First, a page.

The Football Outsiders folks are fairly complementary of Keenum in the first portion of their analysis, but in their future outlook seem to think that his current pace is unsustainable. . .though he might not have to worry about sustaining it.

Looking ahead: Given the rest of Case Keenum's career numbers, it is very unlikely that he can keep this up the rest of the season. But he probably doesn't have to, with either Teddy Bridgewater or Sam Bradford (or both) returning soon. Unfortunately, the schedule doesn't get much easier: It ranked third so far, and it ranks sixth the rest of the way.

While I understand that people are excited for the possibility of Teddy Bridgewater or Sam Bradford coming back, I’m not sure why the idea of Keenum continuing to play solid football is dismissed as “unsustainable.” Granted, he’s not necessarily on pace to break any sort of records or anything, but he’s doing the important things for a team whose calling card is, and will continue to be, its defense. In 6.5 games, Keenum has turned the ball over three times. Given the improvement in the offensive line and Keenum’s ability to avoid the rush, I think he certainly could continue providing what he’s providing. Would I rather see Bradford or Bridgewater? Yes, I think I would, but I don’t necessarily think this team is dead in the water with Keenum back there.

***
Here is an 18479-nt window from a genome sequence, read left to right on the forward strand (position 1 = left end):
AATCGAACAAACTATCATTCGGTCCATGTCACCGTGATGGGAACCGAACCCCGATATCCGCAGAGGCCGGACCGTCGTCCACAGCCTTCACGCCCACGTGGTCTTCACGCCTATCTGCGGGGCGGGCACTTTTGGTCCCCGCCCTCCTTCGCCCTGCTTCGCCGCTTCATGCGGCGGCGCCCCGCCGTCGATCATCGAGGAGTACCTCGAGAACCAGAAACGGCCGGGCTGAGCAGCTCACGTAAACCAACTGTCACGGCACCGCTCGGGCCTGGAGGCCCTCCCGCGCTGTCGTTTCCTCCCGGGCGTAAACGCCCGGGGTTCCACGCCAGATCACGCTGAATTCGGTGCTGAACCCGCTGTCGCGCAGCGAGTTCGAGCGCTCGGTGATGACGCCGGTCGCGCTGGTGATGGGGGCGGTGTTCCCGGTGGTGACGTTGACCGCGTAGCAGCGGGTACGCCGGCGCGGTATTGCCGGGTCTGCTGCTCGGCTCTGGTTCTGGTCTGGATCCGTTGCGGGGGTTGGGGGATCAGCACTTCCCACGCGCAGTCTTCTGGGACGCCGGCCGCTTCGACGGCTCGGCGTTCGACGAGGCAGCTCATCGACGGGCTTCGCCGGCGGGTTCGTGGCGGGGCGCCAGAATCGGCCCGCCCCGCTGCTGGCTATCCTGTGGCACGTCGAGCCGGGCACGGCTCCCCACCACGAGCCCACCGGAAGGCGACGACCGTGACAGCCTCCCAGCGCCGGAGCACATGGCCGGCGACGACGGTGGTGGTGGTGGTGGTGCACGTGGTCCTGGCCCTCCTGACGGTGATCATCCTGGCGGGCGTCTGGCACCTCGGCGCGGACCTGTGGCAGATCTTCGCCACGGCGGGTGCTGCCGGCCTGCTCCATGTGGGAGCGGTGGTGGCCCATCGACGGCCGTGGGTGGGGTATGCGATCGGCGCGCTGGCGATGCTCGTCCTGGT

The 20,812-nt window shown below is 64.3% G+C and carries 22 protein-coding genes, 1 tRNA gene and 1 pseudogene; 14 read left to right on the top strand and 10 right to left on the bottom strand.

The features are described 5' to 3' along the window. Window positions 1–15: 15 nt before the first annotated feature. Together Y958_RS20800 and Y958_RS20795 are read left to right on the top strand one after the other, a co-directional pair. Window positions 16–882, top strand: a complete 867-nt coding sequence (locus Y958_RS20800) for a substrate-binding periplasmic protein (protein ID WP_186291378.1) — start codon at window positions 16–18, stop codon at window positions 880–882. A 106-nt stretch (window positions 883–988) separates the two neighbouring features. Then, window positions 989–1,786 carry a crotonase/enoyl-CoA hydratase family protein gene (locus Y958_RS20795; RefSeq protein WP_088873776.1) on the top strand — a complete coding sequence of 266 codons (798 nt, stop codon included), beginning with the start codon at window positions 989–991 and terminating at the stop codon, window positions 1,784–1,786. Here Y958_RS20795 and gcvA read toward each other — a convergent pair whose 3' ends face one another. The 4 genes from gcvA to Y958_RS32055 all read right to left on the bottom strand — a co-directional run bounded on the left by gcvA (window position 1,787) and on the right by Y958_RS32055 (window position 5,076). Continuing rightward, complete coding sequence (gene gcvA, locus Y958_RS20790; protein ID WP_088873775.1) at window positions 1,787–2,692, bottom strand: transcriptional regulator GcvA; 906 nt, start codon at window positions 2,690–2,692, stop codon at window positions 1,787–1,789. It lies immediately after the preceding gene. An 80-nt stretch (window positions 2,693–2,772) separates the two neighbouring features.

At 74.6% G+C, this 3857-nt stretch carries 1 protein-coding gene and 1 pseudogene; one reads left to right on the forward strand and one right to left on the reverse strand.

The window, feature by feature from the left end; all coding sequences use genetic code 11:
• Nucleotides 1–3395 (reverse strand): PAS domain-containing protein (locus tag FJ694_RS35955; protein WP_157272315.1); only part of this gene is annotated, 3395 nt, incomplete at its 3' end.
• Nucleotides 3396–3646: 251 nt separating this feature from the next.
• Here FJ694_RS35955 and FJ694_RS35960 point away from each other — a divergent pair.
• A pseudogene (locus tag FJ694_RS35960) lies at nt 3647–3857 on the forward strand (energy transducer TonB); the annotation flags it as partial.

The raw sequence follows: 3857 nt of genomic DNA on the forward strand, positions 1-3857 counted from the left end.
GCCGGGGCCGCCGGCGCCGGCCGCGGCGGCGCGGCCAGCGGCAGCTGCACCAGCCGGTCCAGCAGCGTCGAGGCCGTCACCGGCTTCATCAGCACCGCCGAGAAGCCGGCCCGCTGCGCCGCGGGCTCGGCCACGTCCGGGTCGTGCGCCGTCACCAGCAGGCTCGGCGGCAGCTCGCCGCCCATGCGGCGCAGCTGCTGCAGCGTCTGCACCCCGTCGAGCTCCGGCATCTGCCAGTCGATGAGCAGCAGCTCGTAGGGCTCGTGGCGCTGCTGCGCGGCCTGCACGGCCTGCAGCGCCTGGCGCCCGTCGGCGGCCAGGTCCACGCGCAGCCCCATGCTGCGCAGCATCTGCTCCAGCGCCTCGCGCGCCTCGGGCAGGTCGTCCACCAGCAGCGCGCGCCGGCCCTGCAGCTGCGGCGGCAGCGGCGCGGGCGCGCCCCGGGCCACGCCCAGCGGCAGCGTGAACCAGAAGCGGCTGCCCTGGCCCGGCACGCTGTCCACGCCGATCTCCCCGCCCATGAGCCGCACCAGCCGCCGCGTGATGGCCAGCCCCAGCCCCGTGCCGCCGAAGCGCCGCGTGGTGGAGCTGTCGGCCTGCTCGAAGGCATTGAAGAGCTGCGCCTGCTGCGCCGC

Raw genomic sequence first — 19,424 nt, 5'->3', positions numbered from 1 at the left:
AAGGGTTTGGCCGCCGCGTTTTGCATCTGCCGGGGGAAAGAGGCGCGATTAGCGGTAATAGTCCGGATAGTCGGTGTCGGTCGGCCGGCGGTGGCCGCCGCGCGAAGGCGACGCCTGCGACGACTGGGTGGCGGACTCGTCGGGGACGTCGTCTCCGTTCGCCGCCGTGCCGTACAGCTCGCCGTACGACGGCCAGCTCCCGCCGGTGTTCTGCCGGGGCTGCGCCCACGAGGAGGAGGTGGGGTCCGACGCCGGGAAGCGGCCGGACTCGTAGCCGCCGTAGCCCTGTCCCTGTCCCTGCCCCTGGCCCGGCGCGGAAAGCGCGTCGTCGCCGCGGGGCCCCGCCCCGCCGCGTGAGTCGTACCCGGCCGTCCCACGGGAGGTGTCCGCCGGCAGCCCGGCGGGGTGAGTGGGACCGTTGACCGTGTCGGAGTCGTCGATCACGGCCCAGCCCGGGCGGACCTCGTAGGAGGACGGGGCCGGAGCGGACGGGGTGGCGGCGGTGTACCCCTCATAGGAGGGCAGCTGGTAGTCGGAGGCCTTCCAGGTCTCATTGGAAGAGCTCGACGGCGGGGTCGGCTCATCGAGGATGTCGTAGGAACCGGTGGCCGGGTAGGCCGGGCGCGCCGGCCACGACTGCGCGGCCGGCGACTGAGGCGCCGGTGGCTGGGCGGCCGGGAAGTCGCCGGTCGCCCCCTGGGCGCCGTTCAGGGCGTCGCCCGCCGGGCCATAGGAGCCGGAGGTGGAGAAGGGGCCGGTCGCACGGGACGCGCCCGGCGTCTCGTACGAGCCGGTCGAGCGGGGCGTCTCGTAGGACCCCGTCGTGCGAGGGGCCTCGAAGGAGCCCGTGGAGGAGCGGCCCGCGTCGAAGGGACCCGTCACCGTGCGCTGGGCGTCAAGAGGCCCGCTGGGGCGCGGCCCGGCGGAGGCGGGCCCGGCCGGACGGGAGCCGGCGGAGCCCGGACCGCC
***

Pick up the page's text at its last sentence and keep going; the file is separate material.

Now, we’ll move on to the defense, which also ranks at #10 and is also 10% above the average NFL defense.

The Vikings have shut down opposing offenses by getting strong when it's most important. They rank only 26th in defensive DVOA on first downs, but they are the best defense in the league this year on third or fourth downs. They also rank second in goal-to-go situations. (The New Orleans Saints, shockingly, rank No. 1 there.)

The Vikings rank fourth in run defense DVOA, and they do it by stopping long runs. The Vikings only stuff opposing runners for a loss or no gain 17.6 percent of the time, 27th in the NFL. However, they rank third in second-level yards per carry (gained between 5 and 10 yards after the line of scrimmage) and No. 1 in open-field yards per carry (gained over 10 yards past the line of scrimmage).